Introduction: Genetic risk factors play an important role in the prognosis of a patient with Chronic Lymphocytic Leukemia (CLL) or Small Lymphocytic Lymphoma (SLL). One of the strongest negative prognostic factors is the presence of a 17p deletion (del(17p)). While ibrutinib monotherapy has shown efficacy in the relapsed/refractory and treatment-naïve settings (Burger et al., 2015; Munir et al., 2019), evidence from clinical trials specifically concerning its use in patients with del(17p) is limited in the front line setting. The available limited evidence does suggest that its use in patients with del(17p) may result in shorter PFS and OS compared to patients without the deletion (Mato et al., 2018; O'Brien et al., 2018; Brown et al., 2018). Using real world data we addressed two objectives: (1) comparing baseline demographic and clinical characteristics of ibrutinib-treated patients with and without del(17p), and (2) assessing outcomes of overall survival (OS), time-to-next-treatment (TTNT), and time-to-treatment discontinuation (TTD) among CLL/SLL patients with and without del(17p) in the first-line setting.

Methods: Data from the nationwide Flatiron Health EHR-derived de-identified database were abstracted. Patients included were those aged ≥18 years, diagnosed with CLL/SLL (ICD-9 codes: 204.1x or ICD-10: C91.1x, C83.0x), and who had at least two clinic encounters in the Flatiron Health network and received ibrutinib as first CLL directed therapy on or after January 1, 2011. Patients had documented CLL/SLL and a documented cytogenetic test performed prior to ibrutinib start date confirming the presence or absence of del(17p). The start of first-line ibrutinib was defined as the index date for all comparative analyses. Baseline characteristics between present or absent del(17p) groups were compared. OS, TTNT, TTD were estimated using Kaplan Meier method and survival outcomes were compared between the two groups using the Cox proportional hazards model. Adjustment for covariates was performed for gender, age at index date, practice type (academic or community), Rai stage at diagnosis, ECOG status year of index date, status of deletion 11q, 13q, Trisomy 12 and IgHV mutation status. Reasons for discontinuation of ibrutinib are being explored. Presence or absence of TP53 mutations were not captured.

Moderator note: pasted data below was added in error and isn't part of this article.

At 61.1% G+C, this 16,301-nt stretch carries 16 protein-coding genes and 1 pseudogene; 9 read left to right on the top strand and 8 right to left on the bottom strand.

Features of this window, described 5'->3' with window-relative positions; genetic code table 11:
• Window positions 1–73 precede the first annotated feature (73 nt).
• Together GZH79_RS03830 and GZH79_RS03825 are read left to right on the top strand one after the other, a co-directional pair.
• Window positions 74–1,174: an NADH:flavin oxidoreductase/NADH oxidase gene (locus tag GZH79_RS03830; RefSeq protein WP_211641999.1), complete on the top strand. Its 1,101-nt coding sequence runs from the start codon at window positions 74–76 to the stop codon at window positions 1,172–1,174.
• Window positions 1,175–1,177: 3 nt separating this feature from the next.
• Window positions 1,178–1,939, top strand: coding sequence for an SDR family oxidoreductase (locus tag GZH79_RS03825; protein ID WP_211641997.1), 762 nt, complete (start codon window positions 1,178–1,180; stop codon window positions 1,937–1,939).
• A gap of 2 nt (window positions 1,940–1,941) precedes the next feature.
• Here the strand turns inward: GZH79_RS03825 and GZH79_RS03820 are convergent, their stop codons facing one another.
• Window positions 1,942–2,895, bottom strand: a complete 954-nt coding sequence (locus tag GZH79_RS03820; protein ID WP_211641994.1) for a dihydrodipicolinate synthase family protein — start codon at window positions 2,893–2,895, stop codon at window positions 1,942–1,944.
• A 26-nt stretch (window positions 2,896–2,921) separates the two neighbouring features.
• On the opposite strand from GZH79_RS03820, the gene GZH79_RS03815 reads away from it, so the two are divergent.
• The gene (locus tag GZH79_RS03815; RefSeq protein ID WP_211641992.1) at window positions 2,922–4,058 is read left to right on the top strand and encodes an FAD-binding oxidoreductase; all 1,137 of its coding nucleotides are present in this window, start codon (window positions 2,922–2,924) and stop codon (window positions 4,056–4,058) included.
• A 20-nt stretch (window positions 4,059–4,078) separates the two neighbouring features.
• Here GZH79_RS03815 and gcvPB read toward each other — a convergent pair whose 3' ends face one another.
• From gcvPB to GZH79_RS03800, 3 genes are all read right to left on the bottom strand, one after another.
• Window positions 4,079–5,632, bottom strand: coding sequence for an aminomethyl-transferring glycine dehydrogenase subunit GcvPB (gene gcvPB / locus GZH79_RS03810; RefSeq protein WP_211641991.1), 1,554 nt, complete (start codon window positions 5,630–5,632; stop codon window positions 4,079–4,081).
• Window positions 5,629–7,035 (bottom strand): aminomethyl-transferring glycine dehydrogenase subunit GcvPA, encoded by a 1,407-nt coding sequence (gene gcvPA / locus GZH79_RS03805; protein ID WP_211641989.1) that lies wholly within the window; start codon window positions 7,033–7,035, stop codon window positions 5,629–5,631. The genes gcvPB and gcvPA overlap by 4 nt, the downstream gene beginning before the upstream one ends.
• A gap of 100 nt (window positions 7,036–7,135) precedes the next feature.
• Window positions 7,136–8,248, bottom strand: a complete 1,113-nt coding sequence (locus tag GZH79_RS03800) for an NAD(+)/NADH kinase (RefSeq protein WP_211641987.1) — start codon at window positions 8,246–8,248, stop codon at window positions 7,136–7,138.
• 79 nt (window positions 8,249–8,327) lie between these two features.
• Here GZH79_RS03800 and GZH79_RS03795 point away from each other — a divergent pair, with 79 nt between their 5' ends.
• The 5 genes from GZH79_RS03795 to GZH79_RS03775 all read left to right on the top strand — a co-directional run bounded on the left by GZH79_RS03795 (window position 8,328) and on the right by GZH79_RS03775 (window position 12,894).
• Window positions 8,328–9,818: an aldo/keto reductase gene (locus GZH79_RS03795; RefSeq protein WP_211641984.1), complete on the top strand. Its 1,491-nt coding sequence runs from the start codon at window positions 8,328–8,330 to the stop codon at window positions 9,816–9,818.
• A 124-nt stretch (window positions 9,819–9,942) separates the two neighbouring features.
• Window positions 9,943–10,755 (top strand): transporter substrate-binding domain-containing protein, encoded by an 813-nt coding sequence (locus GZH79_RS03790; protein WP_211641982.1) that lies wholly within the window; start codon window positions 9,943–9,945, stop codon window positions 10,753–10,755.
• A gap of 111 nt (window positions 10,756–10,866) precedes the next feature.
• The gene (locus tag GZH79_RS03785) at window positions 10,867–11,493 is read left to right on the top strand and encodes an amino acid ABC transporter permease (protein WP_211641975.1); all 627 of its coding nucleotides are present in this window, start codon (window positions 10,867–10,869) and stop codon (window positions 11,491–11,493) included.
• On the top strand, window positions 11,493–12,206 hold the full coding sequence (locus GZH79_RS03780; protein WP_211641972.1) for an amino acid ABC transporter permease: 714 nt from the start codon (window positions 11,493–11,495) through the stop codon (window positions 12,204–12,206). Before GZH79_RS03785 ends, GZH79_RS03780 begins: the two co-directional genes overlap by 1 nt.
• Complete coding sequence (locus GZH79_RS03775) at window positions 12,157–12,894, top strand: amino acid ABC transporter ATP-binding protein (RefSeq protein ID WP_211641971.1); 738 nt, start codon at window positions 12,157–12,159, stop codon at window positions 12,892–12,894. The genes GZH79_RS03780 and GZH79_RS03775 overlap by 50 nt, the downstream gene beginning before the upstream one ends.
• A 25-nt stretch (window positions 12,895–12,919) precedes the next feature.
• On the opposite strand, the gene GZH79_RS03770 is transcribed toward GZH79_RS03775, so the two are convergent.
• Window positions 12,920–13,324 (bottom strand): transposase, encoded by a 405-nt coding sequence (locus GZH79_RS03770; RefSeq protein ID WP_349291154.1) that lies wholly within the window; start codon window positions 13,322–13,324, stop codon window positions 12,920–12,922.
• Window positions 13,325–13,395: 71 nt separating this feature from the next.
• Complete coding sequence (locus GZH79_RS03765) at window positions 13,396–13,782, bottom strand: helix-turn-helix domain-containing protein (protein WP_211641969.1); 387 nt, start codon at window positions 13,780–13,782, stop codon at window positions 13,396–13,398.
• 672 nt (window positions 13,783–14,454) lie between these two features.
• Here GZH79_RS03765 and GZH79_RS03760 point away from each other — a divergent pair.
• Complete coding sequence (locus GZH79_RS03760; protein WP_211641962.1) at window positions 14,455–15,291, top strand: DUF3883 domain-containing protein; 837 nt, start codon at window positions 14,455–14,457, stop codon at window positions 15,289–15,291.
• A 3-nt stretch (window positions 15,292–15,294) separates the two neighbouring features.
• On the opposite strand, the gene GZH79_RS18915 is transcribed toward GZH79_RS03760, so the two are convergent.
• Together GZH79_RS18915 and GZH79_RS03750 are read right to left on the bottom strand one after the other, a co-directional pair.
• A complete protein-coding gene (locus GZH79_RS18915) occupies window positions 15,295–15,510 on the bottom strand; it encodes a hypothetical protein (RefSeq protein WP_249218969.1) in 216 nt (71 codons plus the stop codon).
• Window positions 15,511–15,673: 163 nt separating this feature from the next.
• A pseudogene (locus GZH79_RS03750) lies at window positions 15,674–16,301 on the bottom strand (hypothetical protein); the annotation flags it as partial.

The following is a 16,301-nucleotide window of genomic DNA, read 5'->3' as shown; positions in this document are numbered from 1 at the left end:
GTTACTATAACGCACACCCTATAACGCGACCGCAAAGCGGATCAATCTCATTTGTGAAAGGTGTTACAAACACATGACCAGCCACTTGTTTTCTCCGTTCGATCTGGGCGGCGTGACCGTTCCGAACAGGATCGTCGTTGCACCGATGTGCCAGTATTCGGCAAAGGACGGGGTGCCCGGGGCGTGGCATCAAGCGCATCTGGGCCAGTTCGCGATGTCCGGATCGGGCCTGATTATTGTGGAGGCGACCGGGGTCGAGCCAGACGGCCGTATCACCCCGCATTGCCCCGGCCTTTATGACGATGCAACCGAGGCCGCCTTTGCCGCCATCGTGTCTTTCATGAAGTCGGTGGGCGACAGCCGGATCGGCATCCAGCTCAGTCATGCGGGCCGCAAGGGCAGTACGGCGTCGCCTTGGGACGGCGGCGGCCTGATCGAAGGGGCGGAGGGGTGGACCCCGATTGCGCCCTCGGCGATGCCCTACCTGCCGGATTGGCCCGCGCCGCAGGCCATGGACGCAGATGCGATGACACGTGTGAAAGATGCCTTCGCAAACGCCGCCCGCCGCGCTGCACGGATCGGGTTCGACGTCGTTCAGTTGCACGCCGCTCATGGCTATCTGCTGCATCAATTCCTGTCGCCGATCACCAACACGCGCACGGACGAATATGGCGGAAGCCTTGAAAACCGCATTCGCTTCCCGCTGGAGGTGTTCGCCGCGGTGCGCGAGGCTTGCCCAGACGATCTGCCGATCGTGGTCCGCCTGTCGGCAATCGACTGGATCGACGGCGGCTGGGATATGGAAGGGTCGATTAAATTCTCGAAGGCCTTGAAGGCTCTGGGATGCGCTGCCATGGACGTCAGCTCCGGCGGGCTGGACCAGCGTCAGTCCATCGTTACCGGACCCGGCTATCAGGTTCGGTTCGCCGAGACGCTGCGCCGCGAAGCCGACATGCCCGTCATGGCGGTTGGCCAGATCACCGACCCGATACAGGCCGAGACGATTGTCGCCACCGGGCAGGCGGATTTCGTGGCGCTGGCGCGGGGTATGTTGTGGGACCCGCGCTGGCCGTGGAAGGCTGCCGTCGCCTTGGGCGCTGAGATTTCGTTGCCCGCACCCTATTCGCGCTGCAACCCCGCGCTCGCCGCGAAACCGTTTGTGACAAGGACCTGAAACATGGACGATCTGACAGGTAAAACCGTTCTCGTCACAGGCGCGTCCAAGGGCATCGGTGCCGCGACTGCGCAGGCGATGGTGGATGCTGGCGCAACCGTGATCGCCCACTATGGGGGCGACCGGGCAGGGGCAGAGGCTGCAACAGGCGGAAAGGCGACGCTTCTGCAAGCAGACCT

Results: There were 1,037 first-line ibrutinib treated patients included based on the above inclusion criteria, 24% of patients had del(17p) present. The majority (95%) of patients were treated in community practices and the median follow up period was 18 months.

  • The two groups differed in their Rai stage distribution at diagnosis, with del(17p) present patients tending to be later stage at diagnosis than del(17p) absent. Del(17p) patients also started first-line therapy sooner after diagnosis.

  • Median OS was shorter in the del(17p) present group at 57.54 months from initiation of treatment (p<0.001), compared to the del(17p) absent group where median OS was not reached [Table 1, Figure 1].